SOMEONE EXPLAIN THE JERSEY THING TO ME

I did my usual spot on the Seibel and Starkey show on 93.7 The Fan today and Joe Starkey asked me if I understood the jersery thing–meaning grown men wearing  team jerseys with their favorite players’ names on the back.

I told him I  didn’t get it at all and I don’t.

So help me out here. As I said on the radio, I can not for a second picture my dad walking into Forbes Field wearting  a Bobby Layne Jersey or Pitt Stadium wearing a Kent Nix jersey. It just doesn’t compute.

When did this start?

Don’t get me wrong. I’m not saying that it’s a bad thing or that I’m better than anybody else because I don’t have any desire to wear a Sidney Crosby jersey to a Penguins game.

I just don’t get it.

Kids under, say, 14, I understand.

Young girls, maybe even young women, OK.

Forty and fifty something men?   Don’t get it. Help me.

  • BACCO

    Who really cares? What an assine question this is? SO WHAT IF A 50 or 60 year old wears a jersey? WHATS IT TO YA? In life their are alot more important questions? WHO FREKIN CARES>>>Get over yourself Steigerwald…YOU AIN”T IMPORTANT.

    • http://justwatchthegame.com JohnSteigerwald

      Apparently important enough for you to take the time to log on to this blog and use lots of capital letters. Whose jersey are you wearing?

  • benlikestheladies

    John, I didn’t know grown men actually wore team jerseys. I always thought they were the actual players walking through the airport with their jerseys on so fans could recognize them. I thought since most of the people either looked taller or shorter, blacker or whiter, or fatter or skinnier I thought it was the typical TV camera adding a few pounds. If anybody wears a jersey with another persons name on the back, they have some issues.

  • Ken

    Love your blog John. You and I think very much alike.

    You need to get another radio gig.

  • Mike V.

    A few year ago, my wife and I were at a relatively nice Italian restaurant around Cranberry on a Friday night. There was a young couple (late 20s) having dinner next to us. The woman was dressed appropriately for the setting and looked nice. They guy had on a white Steelers jersey tucked into his pants and looked like a complete fool.

    My wife (a world class wise cracker), disgusted by the guy wearing a jersey to dinner with a pretty woman, looks at him and says, “It’s after five. Shouldn’t the jersey be black?”

    For those of you who wear jerseys out, keep in mind there are more people laughing at you than feel you are Superfan.

    • BREADMANinPENNHILLS

      If you wear a jersey to a nice restaurant, YOU ARE A JAGOFF!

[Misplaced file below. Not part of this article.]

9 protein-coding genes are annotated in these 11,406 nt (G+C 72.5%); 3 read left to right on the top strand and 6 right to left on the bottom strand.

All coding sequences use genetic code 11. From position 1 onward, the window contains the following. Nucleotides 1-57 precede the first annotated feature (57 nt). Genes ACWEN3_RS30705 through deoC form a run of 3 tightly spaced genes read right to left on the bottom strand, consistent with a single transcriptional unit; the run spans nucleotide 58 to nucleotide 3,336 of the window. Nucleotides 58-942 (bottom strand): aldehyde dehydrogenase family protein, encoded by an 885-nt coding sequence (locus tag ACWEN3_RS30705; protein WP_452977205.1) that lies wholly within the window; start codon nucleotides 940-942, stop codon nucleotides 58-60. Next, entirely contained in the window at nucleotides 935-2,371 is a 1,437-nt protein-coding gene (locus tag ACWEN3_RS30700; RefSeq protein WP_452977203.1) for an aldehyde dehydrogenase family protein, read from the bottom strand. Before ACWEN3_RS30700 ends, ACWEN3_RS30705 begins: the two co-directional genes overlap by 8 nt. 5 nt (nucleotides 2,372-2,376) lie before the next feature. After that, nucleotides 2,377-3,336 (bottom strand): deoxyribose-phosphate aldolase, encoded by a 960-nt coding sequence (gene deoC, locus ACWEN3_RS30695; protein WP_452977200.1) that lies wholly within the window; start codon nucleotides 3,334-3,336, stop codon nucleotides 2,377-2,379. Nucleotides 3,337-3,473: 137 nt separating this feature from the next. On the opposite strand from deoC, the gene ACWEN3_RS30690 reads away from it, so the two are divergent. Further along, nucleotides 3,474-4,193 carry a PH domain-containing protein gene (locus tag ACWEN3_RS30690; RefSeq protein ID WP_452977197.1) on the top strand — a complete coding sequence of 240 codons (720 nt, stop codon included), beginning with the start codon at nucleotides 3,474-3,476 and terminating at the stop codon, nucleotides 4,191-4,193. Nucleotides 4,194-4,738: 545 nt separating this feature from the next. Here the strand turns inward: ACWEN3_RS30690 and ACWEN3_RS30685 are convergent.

• Ochotexto

        There are no high class Italian restaurants in the tax-dodging, plastic , culture-starved, village called Cranberry.; everything’s a chain.
        I can assure you a clean bowling shirt and NASCAR hat are suitable attire for their finest of establishments; and that’s just for the women.!

  • BREADMANinPENNHILLS

    John i respect your opinion. I hear from many people that are older then me(32) about the jersey thing. I grew up in this jersey era. I can remember going to KOENIGS in monroeville and my mom buying my a Pens jersey for $27.99. This was a very big deal, bro. My dad was at the dinner table and was like 27.00? what? haha It started then! Most kids in school who were fans had on jerseys. When these kids grew up some stopped wearing them, but most didnt stop wearing them. Quite honestly, it was COOL to have one or wear them. I am an adult. I also have a collection of throwback jerseys from early 70’s pirates.(Clemente, Stargell) I love baseball, and the pirates. Yes, i do not wear them often…but if i was in high school, i probably would. Its just a generational thing. I dont see a problem with it.

    • http://justwatchthegame.com JohnSteigerwald

      I don’t see a problem with it. I just don’t understand it.

  • JustAnotherBloke

    Dorky? No. That’s not exactly the right word. It’ll come to me.

  • Buffalobob

    I still get a kick out of tapping my son or daughter and saying look there’s …Crosby or Ward…whoever is on the back of the jersy. then laughing and them saying Dad, not funny, but I get a Big laugh.

  • Bid

    Sheeple mentality, plain and simple. Modern fans have to fit in to be part of the crowd. Facebook and idiotic textingare other examples. If a group of fans started putting bones in their noses with their favorite team’s logo and colors, I gurantee a large percentage of fans would follow suit. Anybody remember the “wave”? Unfortunately, people would rather “fit in” than act on an independent thought. Just another reason I become less of a sports fan every season. This coming from a guy who obtained a Sports Management degree from Bobby Mo.

    • http://justwatchthegame.com JohnSteigerwald

      Bingo. And the marketers have done their jobs.

  • http://justwatchthegame.com Bobzilla

    John, Did the NFL even produce a replica jersey in the ’50s, ’60 and even ’70s? I’ve watched countless hours of NFL Films videos from back in the day, but have never seen anyone in the stands wearing their teams’ colors.
    My earliest recollection of a Steelers item with a logo on it was in the early 1970s. It was the ever-popular knitted tossel cap, which was made popular by the players.
    I once had a Bradshaw jersey in the early ’70s, but I had to have it specially made by a sporting goods store. It was eventually borrowed and never returned by a girlfriend. I still miss that jersey!!!

    • http://justwatchthegame.com JohnSteigerwald

      There were steeler repilicas in the 60s. I had one of those jersey’s with th gold “v” that I used to wear to play football. I was about 15 0r 16. They were available for kids. No adult would be caught dead in one.

  • JB

    Nothing like a bunch of chest pounding steeler fans trying to out fan each other. I would never wear another mans name on my back. I always like the “you’re not a true fan” you get from these same jersey wearing folk.

  • UPDave